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# Decision Tree Induction

 Many Algorithms:
 Hunt’s Algorithm (one of the earliest)

 CART

 ID3, C4.5

 SLIQ, SPRINT

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Decision Tree Induction: Training Dataset

## age income student credit_rating buys_computer

<=30 high no fair no
This <=30 high no excellent no
31…40 high no fair yes
follows an >40 medium no fair yes
example >40 low yes fair yes
of >40 low yes excellent no
31…40 low yes excellent yes
Quinlan’s <=30 medium no fair no
ID3 <=30 low yes fair yes
(Playing >40 medium yes fair yes
<=30 medium yes excellent yes
Tennis) 31…40 medium no excellent yes
31…40 high yes fair yes
>40 medium no excellent no

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Output: A Decision Tree for “buys_computer”

age?

<=30 overcast
31..40 >40

## no yes excellent fair

no yes yes

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Algorithm for Decision Tree Induction
 Basic algorithm (a greedy algorithm)
 Tree is constructed in a top-down recursive divide-and-conquer

manner
 At start, all the training examples are at the root

##  Attributes are categorical (if continuous-valued, they are

 Examples are partitioned recursively based on selected attributes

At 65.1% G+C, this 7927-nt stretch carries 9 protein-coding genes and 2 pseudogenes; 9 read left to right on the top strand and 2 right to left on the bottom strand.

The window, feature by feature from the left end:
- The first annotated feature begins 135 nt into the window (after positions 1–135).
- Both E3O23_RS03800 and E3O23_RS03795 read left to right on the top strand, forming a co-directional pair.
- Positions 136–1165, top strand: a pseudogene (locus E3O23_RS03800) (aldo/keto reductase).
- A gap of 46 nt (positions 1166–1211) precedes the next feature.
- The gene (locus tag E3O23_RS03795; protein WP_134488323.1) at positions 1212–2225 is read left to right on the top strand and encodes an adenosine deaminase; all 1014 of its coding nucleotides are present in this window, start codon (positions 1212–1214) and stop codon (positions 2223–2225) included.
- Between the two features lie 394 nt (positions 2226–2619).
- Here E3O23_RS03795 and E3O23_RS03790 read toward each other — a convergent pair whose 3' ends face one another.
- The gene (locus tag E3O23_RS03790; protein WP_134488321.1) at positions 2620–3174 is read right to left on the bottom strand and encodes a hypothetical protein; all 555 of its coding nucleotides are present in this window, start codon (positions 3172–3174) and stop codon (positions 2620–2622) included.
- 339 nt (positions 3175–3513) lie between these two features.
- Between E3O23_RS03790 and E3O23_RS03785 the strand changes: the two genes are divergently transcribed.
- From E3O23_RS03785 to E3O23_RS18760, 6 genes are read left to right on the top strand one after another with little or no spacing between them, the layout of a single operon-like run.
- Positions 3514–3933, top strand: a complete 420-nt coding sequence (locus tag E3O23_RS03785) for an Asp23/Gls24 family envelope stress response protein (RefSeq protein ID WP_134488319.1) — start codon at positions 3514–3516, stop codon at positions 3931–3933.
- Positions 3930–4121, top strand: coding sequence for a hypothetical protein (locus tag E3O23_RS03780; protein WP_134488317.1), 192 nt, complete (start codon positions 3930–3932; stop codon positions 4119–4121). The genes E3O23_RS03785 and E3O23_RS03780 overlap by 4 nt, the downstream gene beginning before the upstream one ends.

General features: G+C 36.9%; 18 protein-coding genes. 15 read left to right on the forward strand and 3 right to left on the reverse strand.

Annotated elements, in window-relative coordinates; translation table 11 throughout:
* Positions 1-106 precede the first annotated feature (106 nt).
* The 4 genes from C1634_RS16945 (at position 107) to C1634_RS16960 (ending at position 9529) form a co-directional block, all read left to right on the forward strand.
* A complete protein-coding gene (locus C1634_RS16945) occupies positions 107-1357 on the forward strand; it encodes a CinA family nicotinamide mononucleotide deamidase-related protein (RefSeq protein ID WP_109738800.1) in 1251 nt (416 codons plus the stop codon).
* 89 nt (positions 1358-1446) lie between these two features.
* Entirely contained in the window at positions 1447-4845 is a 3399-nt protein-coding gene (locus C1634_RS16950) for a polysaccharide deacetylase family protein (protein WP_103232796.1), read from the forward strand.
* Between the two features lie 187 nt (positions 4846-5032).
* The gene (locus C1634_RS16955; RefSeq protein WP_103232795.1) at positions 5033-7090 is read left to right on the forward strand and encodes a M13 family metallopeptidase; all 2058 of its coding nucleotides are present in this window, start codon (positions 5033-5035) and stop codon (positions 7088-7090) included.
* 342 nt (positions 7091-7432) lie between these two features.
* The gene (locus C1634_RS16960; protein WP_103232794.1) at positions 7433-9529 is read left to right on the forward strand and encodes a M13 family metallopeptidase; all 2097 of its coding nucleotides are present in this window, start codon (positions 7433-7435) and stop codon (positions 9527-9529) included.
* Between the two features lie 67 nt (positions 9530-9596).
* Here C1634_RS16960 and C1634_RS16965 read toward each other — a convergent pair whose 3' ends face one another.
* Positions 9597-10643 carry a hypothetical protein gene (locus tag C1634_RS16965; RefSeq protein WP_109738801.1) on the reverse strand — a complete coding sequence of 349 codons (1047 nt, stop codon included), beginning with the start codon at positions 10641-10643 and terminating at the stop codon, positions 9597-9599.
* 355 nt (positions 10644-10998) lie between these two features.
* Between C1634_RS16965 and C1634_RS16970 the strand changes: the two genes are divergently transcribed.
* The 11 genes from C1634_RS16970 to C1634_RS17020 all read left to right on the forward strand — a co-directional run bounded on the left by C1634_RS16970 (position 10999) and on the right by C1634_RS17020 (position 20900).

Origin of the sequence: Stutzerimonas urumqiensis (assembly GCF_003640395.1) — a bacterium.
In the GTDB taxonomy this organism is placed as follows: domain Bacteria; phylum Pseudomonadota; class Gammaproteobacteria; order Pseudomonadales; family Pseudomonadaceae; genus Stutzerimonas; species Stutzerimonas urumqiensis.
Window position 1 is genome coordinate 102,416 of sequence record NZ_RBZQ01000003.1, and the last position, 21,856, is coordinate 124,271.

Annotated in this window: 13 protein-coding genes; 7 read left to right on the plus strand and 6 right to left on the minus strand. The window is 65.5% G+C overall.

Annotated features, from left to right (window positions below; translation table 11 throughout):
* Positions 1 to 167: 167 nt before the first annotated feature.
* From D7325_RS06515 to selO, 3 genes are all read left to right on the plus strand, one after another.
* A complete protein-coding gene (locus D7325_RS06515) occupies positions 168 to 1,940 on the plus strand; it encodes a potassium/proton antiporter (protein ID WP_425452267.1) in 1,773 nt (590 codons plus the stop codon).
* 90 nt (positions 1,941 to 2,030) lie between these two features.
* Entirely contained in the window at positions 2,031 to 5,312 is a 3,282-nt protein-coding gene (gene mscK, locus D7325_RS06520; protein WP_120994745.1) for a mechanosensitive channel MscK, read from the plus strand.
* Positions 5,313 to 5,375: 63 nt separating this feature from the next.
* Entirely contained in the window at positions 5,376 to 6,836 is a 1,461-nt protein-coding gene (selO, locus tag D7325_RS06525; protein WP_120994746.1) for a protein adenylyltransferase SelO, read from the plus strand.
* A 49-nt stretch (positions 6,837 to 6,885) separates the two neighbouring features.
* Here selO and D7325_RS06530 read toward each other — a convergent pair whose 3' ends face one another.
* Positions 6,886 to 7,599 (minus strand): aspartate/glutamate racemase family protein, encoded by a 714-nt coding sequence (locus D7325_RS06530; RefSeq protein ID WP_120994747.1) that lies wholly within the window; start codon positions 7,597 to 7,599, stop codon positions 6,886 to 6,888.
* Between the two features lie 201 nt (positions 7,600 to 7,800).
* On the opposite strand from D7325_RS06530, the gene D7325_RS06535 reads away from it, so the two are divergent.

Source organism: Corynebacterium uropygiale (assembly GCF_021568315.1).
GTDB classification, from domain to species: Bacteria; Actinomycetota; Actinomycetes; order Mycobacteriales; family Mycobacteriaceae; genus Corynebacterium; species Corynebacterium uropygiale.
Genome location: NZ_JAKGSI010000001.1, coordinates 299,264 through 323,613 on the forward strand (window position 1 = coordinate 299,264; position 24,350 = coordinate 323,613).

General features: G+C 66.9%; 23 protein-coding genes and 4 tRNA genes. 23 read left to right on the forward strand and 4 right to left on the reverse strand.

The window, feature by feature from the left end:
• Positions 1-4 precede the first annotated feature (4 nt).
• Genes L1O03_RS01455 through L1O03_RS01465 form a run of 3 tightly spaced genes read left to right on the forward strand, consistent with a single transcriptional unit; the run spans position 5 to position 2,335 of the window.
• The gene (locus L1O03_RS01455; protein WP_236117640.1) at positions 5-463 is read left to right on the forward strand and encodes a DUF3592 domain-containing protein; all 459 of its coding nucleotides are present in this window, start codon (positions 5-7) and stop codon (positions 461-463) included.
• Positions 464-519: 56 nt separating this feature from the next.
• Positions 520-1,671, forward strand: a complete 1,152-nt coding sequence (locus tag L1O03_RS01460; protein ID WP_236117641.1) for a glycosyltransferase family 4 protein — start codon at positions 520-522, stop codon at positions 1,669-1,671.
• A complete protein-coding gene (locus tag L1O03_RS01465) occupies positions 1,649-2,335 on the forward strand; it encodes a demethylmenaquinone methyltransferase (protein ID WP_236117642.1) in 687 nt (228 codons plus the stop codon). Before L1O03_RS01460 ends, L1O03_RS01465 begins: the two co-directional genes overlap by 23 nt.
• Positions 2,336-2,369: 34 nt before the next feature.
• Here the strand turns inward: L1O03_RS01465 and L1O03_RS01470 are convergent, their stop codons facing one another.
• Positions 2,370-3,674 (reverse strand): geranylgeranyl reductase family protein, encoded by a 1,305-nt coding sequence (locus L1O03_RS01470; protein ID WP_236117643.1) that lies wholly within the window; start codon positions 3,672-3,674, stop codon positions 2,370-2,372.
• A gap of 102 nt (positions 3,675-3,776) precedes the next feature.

## measure (e.g., information gain)

 Conditions for stopping partitioning
 All samples for a given node belong to the same class

## majority voting is employed for classifying the leaf

 There are no samples left

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Attribute Selection Measure:
Information Gain (ID3/C4.5)
 Select the attribute with the highest information gain
 Let pi be the probability that an arbitrary tuple in D
belongs to class Ci, estimated by |Ci, D|/|D|
 Expected information (entropy) needed to classify a tuple
in D: m
Info( D)   pi log 2 ( pi )
i 1

##  Information needed (after using A to split D into v

partitions) to classify D: v |D |
InfoA ( D)    I (D j )
j

j 1 | D |

##  Information gained by branching on attribute A

Gain(A)  Info(D)  InfoA(D)
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Attribute Selection: Information Gain

##  Class P: buys_computer = “yes” Infoage ( D) 

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I (2,3) 
4
I (4,0)
 Class N: buys_computer = “no” 14 14
9 9 5 5 5
Info( D)  I (9,5)   log 2 ( )  log 2 ( ) 0.940  I (3,2)  0.694
14 14 14 14 14
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age pi ni I(pi, ni) I (2,3) means “age <=30” has 5
14
<=30 2 3 0.971 out of 14 samples, with 2 yes’es
31…40 4 0 0 and 3 no’s. Hence
>40 3 2 0.971
age income student credit_rating buys_computer Gain(age)  Info( D)  Infoage ( D)  0.246
<=30 high no fair no
<=30 high no excellent no
31…40
>40
high
medium
no
no
fair
fair
yes
yes
Similarly,
>40 low yes fair yes
>40
31…40
low
low
yes excellent
yes excellent
no
yes Gain(income)  0.029
Gain( student )  0.151
<=30 medium no fair no
<=30 low yes fair yes
>40 medium yes fair yes
<=30
31…40
medium
medium
yes excellent
no excellent
yes
yes
Gain(credit _ rating )  0.048
31…40 high yes fair yes
>40 medium no excellent no 6